We live every day by our weather radio. We listen to it first thing every morning and the last thing in the evening. In this way, we have a pretty good handle on what weather systems are headed our way and we can plan our days accordingly. We knew more rain was coming so we were busy beavers for a few days. Will hauled manure onto our asparagus beds to feed them so they would produce well next spring. We love our asparagus! This year, not only did we have asparagus on the table nearly every day but I was able to can up big batches so we can enjoy it this winter as well. I got two more flower beds tucked in for winter and all of our canna and dahlia bulbs dug and into the house for winter. Our goldfish were also netted and moved into their new winter home, a 100 gallon livestock watering tank in our basement.
I’ve been busy seeding pumpkins, squash, and hot peppers. One squash/pumpkin we really love is Iran. This pumpkin-shaped squash is round, ribbed and fat. Ours weigh between 10 and 20 pounds with very thick flesh. I especially love the sea foam green with small lighter specks and a brilliant wash of orange stripes. What a diva! And our hot peppers are outstanding this year. I’ve seeded lots of Thai Baby Dragon (a smaller Thai hot pepper than the common Thai Hot with lots of fire), Venice Bootlegger (a gorgeous, slightly cooler hot pepper with wonderful flavor) and Chinese Hots. I can only do a few each time as I don’t wear gloves and if I do too many, the pepper oil gets under my fingernails and burns like sin.
I gave my friend, Dara, a bag of Sugar Rush Peach hot peppers after she nibbled on the end of one and loved it. She called later and said she’d eaten a whole one with seeds and her mouth was still burning. Moral: be cautious of every new hot pepper as the seeds are usually much hotter than the flesh.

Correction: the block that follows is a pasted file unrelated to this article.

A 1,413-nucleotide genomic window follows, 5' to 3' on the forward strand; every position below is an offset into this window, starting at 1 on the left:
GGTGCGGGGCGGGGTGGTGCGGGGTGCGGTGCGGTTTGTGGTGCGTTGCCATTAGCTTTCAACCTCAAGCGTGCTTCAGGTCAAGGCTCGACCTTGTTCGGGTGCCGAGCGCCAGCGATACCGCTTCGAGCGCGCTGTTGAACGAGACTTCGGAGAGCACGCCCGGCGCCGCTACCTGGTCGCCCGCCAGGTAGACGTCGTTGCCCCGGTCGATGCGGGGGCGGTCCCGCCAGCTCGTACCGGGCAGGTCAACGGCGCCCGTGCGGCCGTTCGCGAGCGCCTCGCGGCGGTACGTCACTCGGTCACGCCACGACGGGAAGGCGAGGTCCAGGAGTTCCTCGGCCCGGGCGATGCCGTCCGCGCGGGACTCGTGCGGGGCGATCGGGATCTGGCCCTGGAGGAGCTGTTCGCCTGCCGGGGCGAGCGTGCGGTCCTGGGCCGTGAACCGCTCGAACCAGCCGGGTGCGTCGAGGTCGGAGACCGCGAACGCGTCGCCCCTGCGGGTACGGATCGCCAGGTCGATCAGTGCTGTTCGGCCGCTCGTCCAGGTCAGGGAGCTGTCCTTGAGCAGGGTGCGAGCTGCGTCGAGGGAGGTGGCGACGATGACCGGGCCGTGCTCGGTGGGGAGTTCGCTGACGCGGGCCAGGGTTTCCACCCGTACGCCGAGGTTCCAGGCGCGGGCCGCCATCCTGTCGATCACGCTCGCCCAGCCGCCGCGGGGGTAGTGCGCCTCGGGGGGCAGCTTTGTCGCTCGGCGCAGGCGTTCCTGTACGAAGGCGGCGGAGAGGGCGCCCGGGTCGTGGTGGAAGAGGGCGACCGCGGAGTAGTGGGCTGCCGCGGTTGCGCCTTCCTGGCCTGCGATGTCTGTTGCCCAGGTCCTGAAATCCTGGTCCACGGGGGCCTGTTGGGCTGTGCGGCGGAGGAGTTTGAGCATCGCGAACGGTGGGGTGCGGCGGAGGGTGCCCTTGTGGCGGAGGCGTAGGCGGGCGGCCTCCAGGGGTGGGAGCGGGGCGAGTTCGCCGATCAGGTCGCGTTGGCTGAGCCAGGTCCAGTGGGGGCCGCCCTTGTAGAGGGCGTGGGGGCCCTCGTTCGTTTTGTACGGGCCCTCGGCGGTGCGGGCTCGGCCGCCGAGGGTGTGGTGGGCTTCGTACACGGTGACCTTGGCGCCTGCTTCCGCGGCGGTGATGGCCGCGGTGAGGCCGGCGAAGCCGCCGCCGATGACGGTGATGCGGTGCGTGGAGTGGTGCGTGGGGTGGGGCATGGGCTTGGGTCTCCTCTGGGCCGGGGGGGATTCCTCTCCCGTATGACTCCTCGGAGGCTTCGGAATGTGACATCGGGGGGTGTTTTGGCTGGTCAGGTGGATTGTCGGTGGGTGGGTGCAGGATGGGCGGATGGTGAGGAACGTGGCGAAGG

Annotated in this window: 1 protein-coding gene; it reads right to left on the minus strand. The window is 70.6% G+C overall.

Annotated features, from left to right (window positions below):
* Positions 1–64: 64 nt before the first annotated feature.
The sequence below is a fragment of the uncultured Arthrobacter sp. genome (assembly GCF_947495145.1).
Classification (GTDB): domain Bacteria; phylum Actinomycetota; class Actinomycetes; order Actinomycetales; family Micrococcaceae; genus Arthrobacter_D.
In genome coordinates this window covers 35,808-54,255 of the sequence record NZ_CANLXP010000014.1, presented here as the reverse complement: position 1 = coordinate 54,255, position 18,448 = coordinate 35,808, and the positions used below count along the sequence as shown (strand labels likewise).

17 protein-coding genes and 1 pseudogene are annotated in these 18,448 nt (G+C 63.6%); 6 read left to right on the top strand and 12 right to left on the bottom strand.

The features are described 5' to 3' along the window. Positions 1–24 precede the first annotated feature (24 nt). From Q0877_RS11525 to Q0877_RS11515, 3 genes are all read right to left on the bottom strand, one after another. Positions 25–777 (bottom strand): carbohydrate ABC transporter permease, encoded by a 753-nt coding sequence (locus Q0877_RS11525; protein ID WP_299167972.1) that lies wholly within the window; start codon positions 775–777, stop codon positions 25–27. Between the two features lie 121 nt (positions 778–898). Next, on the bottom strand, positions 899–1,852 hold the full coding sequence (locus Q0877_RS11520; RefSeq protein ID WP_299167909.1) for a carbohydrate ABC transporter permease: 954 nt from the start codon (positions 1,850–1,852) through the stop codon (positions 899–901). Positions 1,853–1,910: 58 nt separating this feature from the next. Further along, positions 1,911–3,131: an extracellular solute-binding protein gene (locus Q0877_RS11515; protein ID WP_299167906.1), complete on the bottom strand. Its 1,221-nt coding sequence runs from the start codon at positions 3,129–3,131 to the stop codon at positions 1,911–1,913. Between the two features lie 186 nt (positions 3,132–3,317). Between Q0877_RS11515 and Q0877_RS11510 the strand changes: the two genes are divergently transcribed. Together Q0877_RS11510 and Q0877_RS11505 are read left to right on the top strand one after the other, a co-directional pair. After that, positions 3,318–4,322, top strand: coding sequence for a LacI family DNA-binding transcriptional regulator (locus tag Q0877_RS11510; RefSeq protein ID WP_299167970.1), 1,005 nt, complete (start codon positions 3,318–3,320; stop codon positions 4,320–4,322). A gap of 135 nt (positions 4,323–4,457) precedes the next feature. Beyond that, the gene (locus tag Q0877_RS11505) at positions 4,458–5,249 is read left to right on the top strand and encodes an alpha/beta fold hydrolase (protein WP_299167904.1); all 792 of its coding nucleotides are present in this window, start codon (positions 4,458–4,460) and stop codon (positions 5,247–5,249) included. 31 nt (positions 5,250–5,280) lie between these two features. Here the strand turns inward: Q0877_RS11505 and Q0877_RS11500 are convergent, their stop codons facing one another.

Will and I have been worrying about getting David’s cabin dried in before winter snows hit as here in Minnesota, wood rots very quickly after getting wet several times. So on sunny Wednesday, we went over and started working on a wall of the back dormer. After it was nearly finished Will had a “duh” moment. We’d forgotten the wall should be built on top of the roof … which was not on yet! So it had to be taken apart to be re-built later.
David got there after work and we started in on covering the front section of roof between the front dormers with OSB. This, fortunately, went very quickly and an hour before dark, Will was cutting Rex-wrap, a weatherproof felt substitute, I was carrying it and handing it up to David, who was on the roof with has staple gun (tack hammer). After doing the whole section, we still had another half an hour before dark fell. So as I was handing up the last sheet of Rex-wrap, Will began cutting 8-foot 2x4s in half to make the fly rafter supports for each dormer and the one gable end which was not done. This also went well and Will cut the last one in darkness and David nailed it on using his smart phone flashlight! Ta da! At least that much got done before the rain which is falling lightly today. Hopefully, the rains forecast all through the weekend will just be light rain, not downpours. — Jackie